a, Photograph. b, c, CT Isosurface of the whole skull in dorsal (a) and (b) ventral views. ba, basisphenoid-parasphenoid; bp, basipterygoid process; car, caudal ramus of lacrimal; de, dentary; ecp, ectopterygoid; fp, frontal process of premaxilla; fr, frontal; jmx, jugal process of maxilla; ju, jugal; jup, jugal process of postorbital; lc, lacrimal; mx, maxilla; na, nasal; pa, palatine; pi, parietal; pm, premaxilla; pmd, post-dentary mandible; po, postorbital; poq, postorbital process of jugal; pr, parasphenoid rostrum; pt, pterygoid; qju, quadratojugal process of jugal; qu, quadrate; quj, quadratojugal; rea, retroarticular process; sqq, squamosal process of quadratojugal; sr, subcellar recess; vo, vomer; l/r, left/right side. The arrowhead (a) denotes the lateral flange of the lacrimal. Scale bars, 10 mm (ac).

Extended Data Fig. 2 CT scanning of pectoral region of C. zhui.

am, alular metacarpal; bi, bicipital tubercle; co, coracoid; dp, deltopectoral crest; dv, dorsal vertebra; fu, furcula; gl, glenoid; hu, humerus; ma, major metacarpal; m1 to m3, major digit phalanx 1 to 3; mi, minor metacarpal; mi1, minor digit phalanx 1; ol, olecranon; ra, radius; rd, radiale; sp, scapula; uc, uncinate; un, ulna; l/r, left/right side. The arrowheads denote the lateral fossae of the dorsal centra. Scale bar, 10 mm.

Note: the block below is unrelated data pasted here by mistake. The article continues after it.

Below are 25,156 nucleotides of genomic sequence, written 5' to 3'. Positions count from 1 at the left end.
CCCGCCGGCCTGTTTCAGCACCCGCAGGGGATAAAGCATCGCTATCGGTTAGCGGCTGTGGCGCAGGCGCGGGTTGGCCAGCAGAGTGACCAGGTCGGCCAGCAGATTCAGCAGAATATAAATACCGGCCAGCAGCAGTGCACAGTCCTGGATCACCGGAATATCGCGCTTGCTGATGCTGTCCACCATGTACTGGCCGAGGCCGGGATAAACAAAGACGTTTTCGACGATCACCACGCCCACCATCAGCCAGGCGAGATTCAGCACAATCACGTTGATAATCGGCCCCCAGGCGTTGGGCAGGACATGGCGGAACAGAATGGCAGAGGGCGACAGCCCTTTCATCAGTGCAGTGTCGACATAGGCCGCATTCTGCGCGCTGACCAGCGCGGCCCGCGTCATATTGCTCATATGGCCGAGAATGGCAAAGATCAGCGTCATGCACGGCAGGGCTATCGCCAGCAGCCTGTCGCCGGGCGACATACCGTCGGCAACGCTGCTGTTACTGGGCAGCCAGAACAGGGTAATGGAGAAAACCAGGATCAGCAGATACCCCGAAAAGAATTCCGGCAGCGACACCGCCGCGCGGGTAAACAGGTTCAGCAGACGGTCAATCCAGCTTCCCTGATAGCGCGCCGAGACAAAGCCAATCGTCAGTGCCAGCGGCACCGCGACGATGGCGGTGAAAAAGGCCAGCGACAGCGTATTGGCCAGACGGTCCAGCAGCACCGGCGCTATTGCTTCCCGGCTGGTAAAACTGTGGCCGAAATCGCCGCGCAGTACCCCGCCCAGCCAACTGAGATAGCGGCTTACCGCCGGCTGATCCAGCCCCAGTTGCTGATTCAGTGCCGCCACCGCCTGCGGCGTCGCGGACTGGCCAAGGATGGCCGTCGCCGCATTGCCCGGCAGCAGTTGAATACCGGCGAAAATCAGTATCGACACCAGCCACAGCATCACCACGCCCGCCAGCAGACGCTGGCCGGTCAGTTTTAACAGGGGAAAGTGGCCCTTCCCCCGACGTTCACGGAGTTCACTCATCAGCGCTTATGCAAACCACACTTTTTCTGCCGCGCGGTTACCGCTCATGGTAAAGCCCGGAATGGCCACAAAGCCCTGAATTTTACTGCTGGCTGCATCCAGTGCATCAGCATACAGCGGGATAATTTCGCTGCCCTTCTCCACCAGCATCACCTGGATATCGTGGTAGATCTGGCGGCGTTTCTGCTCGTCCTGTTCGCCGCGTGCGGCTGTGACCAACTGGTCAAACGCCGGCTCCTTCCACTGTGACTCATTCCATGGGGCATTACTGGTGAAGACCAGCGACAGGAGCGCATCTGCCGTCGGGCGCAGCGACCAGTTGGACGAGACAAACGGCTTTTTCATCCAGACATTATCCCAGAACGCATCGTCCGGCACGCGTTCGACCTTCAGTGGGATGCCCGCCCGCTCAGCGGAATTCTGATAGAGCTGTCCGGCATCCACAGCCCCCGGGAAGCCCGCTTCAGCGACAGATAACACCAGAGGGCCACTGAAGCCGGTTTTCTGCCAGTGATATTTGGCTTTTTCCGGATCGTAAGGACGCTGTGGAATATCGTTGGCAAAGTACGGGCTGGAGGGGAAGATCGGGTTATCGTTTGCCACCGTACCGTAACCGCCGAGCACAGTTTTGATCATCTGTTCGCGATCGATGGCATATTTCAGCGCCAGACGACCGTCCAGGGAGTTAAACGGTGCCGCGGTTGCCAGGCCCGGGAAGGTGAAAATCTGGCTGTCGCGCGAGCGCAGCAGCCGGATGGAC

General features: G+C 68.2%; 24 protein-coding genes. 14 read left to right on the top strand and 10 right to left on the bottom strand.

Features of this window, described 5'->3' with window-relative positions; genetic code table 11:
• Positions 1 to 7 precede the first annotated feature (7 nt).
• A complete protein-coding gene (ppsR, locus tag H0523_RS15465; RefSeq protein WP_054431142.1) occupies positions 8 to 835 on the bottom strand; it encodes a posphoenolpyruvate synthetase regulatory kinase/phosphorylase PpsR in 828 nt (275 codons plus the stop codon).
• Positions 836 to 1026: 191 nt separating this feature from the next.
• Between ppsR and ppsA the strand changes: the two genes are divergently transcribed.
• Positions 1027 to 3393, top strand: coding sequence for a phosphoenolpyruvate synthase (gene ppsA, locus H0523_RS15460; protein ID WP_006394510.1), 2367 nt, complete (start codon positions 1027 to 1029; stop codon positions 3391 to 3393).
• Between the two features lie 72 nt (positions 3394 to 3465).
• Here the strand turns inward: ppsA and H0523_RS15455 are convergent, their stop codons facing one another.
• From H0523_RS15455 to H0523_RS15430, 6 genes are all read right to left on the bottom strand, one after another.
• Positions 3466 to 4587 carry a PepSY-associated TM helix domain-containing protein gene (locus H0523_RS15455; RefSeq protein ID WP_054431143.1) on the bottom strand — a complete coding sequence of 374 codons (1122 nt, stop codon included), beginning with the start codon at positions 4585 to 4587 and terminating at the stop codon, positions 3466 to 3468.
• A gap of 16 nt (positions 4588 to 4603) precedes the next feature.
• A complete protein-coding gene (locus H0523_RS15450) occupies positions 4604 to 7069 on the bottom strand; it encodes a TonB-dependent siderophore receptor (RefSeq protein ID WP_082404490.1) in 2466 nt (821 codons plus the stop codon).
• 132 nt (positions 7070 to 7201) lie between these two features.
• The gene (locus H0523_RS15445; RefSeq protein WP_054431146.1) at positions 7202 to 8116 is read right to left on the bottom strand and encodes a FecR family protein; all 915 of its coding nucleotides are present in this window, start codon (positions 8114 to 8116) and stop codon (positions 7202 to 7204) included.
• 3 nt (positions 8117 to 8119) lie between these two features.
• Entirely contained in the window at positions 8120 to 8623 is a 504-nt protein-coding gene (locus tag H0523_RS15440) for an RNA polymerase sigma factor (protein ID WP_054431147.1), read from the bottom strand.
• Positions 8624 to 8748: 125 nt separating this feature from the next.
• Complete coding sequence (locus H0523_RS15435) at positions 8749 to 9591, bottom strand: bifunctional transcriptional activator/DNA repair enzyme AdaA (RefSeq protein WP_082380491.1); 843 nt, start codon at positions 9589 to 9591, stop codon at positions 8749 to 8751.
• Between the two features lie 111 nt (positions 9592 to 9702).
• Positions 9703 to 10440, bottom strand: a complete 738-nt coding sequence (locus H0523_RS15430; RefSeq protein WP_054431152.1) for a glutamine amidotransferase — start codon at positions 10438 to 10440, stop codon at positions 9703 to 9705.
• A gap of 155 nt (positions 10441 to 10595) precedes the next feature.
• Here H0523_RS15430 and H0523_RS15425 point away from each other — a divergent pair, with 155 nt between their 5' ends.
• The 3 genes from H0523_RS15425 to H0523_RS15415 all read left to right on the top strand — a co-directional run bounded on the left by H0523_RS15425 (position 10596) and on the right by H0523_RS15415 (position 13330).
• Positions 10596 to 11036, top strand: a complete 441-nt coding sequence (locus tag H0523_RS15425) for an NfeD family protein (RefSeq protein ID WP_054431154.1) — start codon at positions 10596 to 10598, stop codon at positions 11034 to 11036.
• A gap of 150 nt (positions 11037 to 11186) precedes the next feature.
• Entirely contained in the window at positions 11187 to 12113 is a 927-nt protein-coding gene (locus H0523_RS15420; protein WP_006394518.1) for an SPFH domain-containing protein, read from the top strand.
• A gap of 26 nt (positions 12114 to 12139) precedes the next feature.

Extended Data Fig. 3 Additional pelvis and hindlimb anatomy of C. zhui.

a, Photograph. b, CT Scanning. fe, femur; fi, fibula; il, ilium; isp, ischiatic peduncle; mt I–V, metatarsal I to V; pop, postacetabular process; prp, preacetabular process; pt, posterior trochanter; pu, pubis; pup, pubic peduncle; py, pygostyle; ti, tibiotarsus; 1–8, sacral vertebrae one to eight; l/r, left/right side. Scale bar, 10 mm.

Extended Data Fig. 4 Time-calibrated phylogeny of theropod dinosaurs.

The phylogeny is a super tree encompassing major theropod groups that preserve complete appendicular elements used as the backbone for comparative analysis (see Methods).

Extended Data Fig. 5 Evolution of scapula across theropod dinosaurs.

Scapula length changes among major theropod groups (line drawing of scapulocoracoid/scapula scaled with humerus in selected taxa). The phylogenetical signals were quantified using the Blomberg’s K and Pagel’s lambd with P-value of the likelihood radio test. Node name: a: Allosauroidea, b: Tyrannosauroidae, c: Compsognathidae, d: Therizinosauria, e: Alvarezsauria, f: Ornithomimosauria, g: Oviraptorosauria, h: Scansoriorpterygidae, i: Troodontidae, j: Dromaeosauridae.